Suddenly, the empty silence of their surroundings is broken by a loud, deep “WOOF”! They turn to find that fierce hunter of the outback, that Australian subspecies of the gray wolf, Canis lupus dingo, only thirty feet away and charging towards them! (okay, maybe trotting quickly).

Knowing that the only thing standing between himself and certain death (or perhaps a minor gnawing of the lower leg) was to not show fear, Myles turns to face the ravenous beast, yells loudly while stomping his foot, and only deposits a small load in the back of his spandex running shorts inners. The evil dingo, recognizing a superior alpha male, stops and shivers in fear  (although other reports have it quaking with laughter).

Turning away from the beast with a haughty sneer, Myles once again resumes his record setting pace, doing his best to calm Industrial Man and restore blood circulation to IRM’s pale features, a result of his close brush with the grim reaper.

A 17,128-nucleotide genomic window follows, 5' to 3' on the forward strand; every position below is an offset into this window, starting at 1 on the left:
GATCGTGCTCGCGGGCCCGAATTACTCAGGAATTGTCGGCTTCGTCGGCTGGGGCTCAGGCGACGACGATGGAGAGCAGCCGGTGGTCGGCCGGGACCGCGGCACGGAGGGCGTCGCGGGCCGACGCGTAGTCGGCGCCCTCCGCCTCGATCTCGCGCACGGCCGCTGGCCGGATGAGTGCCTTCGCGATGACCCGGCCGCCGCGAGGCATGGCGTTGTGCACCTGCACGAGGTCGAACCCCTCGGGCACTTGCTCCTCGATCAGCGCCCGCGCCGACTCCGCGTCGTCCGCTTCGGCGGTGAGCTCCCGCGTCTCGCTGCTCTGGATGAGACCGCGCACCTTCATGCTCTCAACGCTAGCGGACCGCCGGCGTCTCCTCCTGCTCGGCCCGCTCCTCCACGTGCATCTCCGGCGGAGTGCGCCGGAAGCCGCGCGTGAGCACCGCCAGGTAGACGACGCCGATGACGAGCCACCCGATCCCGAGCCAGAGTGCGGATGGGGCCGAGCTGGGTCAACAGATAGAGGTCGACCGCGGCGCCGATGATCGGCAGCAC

But wait! A glance behind him shows Myles that once again they are being stalked by this fierce predator. Has our valiant hero finally bitten off more than he can chew? Loud strident background soundtracks ensue, amping up the already unbearable levels of foreboding!

There is only one thing left, only one way for the pair to survive. They will have to battle the dingo directly!

Searching around wildly for something, anything, to help him get away, Myles considers tripping up Industrial Relations Man and turning on his after burners. After all, Myles doesn’t have to outrun the dingo, he only has to outrun Industrial Relations Man! But one look into those worried, trusting eyes tells Myles that this is not the correct course of action. With only seconds to spare, Myles reaches down for a fist sized rock and hurls it at the dingo, scoring a direct hit between the eyes, knocking the beast senseless.

Victorious, our pair head off further into their run, only to find a truck driver hopelessly lost in the remote bush, with only them to save him from a fate of having to eat endangered animals and drink his own urine to survive. But that, my friends, is a story for another day…

(EDITORS NOTE: No dingos were injured in the above story. Truth be told, as soon as it saw me picking up the rock it hit the hills as fast as it could *lol*)